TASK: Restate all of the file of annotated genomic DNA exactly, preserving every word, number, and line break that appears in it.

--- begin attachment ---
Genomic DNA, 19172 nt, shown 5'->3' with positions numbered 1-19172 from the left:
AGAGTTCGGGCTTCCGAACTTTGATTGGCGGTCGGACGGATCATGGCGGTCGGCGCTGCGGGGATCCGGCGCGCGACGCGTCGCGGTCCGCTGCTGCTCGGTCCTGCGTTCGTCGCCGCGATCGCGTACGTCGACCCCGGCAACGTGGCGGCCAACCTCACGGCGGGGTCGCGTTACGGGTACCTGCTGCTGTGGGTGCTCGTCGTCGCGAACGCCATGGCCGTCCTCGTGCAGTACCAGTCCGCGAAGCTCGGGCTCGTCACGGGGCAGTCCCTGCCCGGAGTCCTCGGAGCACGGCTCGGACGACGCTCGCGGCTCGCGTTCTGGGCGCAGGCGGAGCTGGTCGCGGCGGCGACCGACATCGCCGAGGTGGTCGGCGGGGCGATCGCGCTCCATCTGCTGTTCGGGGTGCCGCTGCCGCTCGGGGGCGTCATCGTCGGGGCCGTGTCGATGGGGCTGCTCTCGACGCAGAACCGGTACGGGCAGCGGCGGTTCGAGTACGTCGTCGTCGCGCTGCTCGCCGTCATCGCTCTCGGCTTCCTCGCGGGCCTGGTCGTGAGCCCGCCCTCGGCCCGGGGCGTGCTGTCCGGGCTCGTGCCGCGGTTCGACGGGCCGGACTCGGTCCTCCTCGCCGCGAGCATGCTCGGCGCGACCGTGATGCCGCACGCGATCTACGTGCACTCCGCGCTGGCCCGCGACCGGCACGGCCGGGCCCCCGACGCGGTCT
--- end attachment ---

Genomic DNA, 19172 nt, shown 5'->3' with positions numbered 1-19172 from the left:
AGAGTTCGGGCTTCCGAACTTTGATTGGCGGTCGGACGGATCATGGCGGTCGGCGCTGCGGGGATCCGGCGCGCGACGCGTCGCGGTCCGCTGCTGCTCGGTCCTGCGTTCGTCGCCGCGATCGCGTACGTCGACCCCGGCAACGTGGCGGCCAACCTCACGGCGGGGTCGCGTTACGGGTACCTGCTGCTGTGGGTGCTCGTCGTCGCGAACGCCATGGCCGTCCTCGTGCAGTACCAGTCCGCGAAGCTCGGGCTCGTCACGGGGCAGTCCCTGCCCGGAGTCCTCGGAGCACGGCTCGGACGACGCTCGCGGCTCGCGTTCTGGGCGCAGGCGGAGCTGGTCGCGGCGGCGACCGACATCGCCGAGGTGGTCGGCGGGGCGATCGCGCTCCATCTGCTGTTCGGGGTGCCGCTGCCGCTCGGGGGCGTCATCGTCGGGGCCGTGTCGATGGGGCTGCTCTCGACGCAGAACCGGTACGGGCAGCGGCGGTTCGAGTACGTCGTCGTCGCGCTGCTCGCCGTCATCGCTCTCGGCTTCCTCGCGGGCCTGGTCGTGAGCCCGCCCTCGGCCCGGGGCGTGCTGTCCGGGCTCGTGCCGCGGTTCGACGGGCCGGACTCGGTCCTCCTCGCCGCGAGCATGCTCGGCGCGACCGTGATGCCGCACGCGATCTACGTGCACTCCGCGCTGGCCCGCGACCGGCACGGCCGGGCCCCCGACGCGGTCT